I know this garden didn’t happen over night. It took months of planning and working. Yet, from what I observed when I visited last Friday, it’s worth it. I didn’t have to pose the kids for the camera. They naturally ran from one sitting area to another. It was amazing to watch the kids explore and learn on their own without direction from adults. Aren’t kids wonderful? Aren’t school gardens wonderful?

As I followed the kids around, I found out what made this garden so special and put together a slideshow (with tips!). My favorite picture in the slideshow is the garden’s interactive sculpture. It looks so easy to make and the kids adored it! Do you have a school garden? What’s your favorite part of it?

If you don’t have a school garden and want to learn more, click here to get started. There you’ll find an excellent list of resources to help you design, install, and sustain a school garden. Good luck and enjoy the slideshow!

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  • Tip #1: Create sitting areas for the kids. 1 of 10
    Tip #1: Create sitting areas for the kids.
    Everyone got a chance to play teacher!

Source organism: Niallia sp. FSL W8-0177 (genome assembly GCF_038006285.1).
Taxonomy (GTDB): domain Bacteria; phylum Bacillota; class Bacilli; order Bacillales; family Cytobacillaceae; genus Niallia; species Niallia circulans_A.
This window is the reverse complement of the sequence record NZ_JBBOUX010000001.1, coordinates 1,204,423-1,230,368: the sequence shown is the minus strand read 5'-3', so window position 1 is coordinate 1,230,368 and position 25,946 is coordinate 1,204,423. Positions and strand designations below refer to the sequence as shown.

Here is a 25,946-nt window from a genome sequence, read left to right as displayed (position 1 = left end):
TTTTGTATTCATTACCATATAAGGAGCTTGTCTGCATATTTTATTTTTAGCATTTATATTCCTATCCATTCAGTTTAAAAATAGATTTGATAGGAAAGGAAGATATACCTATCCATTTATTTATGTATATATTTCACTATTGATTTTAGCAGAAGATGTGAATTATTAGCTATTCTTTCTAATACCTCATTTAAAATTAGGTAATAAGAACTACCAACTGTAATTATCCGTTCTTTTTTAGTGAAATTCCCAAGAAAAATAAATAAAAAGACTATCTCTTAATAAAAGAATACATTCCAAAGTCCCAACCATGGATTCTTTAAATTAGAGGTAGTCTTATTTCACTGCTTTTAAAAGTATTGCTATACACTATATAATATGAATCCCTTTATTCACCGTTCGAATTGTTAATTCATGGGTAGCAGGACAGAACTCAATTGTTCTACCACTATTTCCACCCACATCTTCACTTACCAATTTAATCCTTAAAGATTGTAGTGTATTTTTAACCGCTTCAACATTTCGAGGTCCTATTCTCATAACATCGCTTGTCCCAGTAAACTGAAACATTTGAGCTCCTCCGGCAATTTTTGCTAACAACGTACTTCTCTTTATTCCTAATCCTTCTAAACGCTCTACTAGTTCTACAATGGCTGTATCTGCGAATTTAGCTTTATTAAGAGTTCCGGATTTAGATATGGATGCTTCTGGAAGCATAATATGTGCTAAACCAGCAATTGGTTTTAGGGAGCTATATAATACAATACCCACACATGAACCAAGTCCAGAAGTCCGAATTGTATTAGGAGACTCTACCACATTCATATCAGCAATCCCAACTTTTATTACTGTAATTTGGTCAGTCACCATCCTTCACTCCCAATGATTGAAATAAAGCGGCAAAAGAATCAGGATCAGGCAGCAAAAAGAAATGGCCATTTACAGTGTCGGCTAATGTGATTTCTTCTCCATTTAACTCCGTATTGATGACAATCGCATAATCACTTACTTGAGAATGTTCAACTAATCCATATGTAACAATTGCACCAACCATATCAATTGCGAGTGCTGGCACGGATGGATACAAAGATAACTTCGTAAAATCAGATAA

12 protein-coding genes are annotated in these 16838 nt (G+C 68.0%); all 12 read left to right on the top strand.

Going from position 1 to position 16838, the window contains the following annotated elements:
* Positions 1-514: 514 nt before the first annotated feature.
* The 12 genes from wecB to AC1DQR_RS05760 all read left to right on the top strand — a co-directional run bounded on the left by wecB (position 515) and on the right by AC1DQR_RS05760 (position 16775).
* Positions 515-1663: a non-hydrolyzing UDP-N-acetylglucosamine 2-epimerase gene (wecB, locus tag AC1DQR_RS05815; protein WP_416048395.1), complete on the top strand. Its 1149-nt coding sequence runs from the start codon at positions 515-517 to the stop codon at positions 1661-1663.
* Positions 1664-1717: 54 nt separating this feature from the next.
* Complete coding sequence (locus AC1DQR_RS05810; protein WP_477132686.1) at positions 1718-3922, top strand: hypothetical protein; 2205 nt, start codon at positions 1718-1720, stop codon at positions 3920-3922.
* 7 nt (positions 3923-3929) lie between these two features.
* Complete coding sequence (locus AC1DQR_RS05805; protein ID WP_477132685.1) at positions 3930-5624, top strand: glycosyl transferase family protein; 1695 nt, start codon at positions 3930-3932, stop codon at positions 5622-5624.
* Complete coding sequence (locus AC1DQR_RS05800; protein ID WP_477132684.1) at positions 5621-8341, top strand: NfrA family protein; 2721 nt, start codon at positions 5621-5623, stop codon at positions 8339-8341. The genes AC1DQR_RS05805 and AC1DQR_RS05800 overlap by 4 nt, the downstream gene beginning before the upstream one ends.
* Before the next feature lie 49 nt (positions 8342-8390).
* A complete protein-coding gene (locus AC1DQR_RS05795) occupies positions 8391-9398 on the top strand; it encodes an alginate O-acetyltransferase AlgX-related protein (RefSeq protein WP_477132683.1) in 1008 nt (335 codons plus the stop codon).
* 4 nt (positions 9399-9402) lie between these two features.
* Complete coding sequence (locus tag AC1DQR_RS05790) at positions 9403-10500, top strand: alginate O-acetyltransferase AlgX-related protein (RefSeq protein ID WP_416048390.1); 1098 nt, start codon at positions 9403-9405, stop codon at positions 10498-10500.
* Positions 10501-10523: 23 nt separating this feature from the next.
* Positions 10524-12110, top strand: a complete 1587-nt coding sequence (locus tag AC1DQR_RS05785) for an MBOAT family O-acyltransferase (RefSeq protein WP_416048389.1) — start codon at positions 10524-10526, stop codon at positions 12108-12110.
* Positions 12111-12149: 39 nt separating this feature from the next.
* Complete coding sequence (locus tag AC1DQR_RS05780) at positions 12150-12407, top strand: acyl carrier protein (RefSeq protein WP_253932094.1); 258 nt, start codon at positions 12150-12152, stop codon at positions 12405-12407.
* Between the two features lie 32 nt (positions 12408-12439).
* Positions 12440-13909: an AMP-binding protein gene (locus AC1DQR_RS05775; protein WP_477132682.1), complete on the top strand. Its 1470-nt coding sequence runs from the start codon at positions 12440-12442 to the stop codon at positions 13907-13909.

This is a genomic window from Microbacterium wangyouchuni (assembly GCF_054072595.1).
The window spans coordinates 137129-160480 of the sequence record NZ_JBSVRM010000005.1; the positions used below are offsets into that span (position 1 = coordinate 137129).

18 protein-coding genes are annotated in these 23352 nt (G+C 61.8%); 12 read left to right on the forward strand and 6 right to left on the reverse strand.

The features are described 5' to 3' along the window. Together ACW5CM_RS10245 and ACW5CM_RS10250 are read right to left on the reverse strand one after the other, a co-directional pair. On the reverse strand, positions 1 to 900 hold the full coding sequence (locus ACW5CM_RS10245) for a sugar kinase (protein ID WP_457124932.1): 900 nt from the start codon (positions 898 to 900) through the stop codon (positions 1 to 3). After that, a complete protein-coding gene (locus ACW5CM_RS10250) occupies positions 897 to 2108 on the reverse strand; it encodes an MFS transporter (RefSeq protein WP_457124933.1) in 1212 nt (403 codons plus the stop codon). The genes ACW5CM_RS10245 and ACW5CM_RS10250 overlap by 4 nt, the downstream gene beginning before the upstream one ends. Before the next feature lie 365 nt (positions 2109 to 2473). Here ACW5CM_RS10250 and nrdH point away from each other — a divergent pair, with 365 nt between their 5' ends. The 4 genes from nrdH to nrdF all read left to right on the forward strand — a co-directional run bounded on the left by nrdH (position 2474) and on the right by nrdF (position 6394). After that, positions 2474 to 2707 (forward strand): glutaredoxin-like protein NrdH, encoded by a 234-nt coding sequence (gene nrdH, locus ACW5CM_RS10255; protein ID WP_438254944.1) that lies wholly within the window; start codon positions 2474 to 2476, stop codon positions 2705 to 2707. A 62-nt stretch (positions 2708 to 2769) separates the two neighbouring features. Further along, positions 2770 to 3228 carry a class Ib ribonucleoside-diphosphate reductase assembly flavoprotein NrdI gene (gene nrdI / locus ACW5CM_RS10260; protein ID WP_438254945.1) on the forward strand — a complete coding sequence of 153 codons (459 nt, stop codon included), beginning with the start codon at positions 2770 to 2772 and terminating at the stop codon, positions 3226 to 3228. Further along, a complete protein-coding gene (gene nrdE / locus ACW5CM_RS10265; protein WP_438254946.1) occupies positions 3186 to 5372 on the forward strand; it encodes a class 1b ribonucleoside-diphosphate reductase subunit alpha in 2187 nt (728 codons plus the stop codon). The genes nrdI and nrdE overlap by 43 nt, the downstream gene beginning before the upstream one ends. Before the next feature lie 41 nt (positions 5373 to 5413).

• Tip #2: Invite imaginary play. 2 of 10
    Tip #2: Invite imaginary play.
    This is the "fire pit". The kids love to roast imaginary marshmallows and make imaginary s'mores.
  • Tip #3: Label the plants. 3 of 10
    Tip #3: Label the plants.
    It's great that the kids can find out the scientific and the common names of all the plants in this garden.
  • Tip #4: Feed the birds. And add some color while you’re at it! 4 of 10
    Tip #4: Feed the birds. And add some color while you're at it!
    A third grade class was in charge of making these bird feeders. Aren't they beautiful?
  • Tip #5: Don’t forget art! 5 of 10
    Tip #5: Don't forget art!
    I love that this sculpture lets the kids interact with their environment. Find out my kids favorite thing to do with it in the next slide.
  • Tip #5.5: Make the art interactive! 6 of 10
    Tip #5.5: Make the art interactive!
    My kids love to pore small pebbles down the tubes. It sounds like rain!
  • Tip #6: Include places to run and explore. 7 of 10
    Tip #6: Include places to run and explore.
    My kids love to count the stone steps as jump to each one.
  • Tip #6.5: Make sure there’s room to run. 8 of 10
    Tip #6.5: Make sure there's room to run.
    I love the large path in the middle of the garden. It gives the children plenty of room to run.
  • Tip #7: Plant a Variety of Plants 9 of 10
    Tip #7: Plant a Variety of Plants
    I love that this picture show cases a variety of textures in this garden. The smooth long leaves, the soft pointy petals on the flowers, and the rough bark on the bench makes it so interesting to explore!
  • The school garden series will continue! Up next: 10 of 10
    The school garden series will continue! Up next:
    The first steps to starting a school garden. How did this PTA do it? Find out soon!